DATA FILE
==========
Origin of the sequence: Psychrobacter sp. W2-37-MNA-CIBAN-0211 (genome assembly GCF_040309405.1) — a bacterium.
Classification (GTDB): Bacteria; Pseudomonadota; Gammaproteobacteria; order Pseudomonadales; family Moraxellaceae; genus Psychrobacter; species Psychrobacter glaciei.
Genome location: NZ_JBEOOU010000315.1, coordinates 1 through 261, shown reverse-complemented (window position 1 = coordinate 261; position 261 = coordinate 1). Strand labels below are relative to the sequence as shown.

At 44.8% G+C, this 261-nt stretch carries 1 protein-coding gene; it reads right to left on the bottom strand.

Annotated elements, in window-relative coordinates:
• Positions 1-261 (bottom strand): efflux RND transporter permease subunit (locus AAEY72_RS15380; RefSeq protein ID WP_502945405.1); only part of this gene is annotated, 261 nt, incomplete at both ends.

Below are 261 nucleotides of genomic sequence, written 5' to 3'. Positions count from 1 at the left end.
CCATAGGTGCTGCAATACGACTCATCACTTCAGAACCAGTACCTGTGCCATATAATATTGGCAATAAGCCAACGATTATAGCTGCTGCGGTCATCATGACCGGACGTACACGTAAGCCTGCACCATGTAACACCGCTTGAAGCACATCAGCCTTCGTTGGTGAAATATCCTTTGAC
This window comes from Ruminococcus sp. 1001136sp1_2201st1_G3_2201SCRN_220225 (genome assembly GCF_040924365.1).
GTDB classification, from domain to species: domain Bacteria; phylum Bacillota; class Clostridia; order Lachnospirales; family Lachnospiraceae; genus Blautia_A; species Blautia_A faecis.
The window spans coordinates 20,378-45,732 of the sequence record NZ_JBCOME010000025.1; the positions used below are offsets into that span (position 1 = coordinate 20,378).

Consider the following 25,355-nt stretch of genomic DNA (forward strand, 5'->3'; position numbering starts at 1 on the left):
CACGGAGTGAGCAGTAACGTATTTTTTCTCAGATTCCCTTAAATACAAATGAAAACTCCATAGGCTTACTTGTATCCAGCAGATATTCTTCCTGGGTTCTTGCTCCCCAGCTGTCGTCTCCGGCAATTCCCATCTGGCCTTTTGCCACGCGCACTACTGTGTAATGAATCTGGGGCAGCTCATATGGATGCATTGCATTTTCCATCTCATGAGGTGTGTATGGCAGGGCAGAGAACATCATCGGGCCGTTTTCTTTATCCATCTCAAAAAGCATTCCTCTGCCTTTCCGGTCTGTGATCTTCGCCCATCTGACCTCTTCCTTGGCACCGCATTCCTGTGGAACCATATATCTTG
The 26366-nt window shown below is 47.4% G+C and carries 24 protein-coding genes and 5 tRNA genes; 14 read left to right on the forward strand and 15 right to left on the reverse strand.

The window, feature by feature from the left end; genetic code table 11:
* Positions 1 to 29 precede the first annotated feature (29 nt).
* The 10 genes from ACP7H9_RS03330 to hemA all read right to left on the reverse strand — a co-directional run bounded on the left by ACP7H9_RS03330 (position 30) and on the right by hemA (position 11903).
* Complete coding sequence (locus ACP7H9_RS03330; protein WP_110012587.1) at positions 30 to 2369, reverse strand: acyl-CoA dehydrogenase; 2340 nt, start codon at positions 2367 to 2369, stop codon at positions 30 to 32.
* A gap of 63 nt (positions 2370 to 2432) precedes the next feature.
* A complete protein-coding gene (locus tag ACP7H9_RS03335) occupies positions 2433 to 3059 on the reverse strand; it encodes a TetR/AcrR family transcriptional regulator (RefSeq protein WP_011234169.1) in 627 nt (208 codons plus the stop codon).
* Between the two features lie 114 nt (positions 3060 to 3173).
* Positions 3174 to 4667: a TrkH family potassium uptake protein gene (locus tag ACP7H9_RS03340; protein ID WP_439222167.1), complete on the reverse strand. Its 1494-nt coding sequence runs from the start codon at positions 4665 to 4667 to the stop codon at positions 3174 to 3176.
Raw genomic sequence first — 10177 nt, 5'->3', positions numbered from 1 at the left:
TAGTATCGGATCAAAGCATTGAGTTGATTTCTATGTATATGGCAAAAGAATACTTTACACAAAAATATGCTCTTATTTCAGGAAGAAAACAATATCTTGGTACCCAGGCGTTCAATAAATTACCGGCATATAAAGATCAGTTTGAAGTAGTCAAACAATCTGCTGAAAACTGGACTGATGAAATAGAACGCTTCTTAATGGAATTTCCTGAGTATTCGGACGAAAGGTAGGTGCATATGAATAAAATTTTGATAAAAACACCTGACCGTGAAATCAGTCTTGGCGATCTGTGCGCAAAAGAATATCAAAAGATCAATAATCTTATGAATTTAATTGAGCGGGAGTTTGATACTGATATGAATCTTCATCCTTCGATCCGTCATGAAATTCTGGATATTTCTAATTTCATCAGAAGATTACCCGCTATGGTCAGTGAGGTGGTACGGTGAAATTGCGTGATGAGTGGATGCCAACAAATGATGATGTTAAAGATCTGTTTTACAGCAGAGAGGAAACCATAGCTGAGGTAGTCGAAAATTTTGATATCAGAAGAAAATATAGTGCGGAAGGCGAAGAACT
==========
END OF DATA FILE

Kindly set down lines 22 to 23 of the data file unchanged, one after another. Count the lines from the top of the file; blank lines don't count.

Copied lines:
* Positions 3174 to 4667: a TrkH family potassium uptake protein gene (locus tag ACP7H9_RS03340; protein ID WP_439222167.1), complete on the reverse strand. Its 1494-nt coding sequence runs from the start codon at positions 4665 to 4667 to the stop codon at positions 3174 to 3176.
Raw genomic sequence first — 10177 nt, 5'->3', positions numbered from 1 at the left: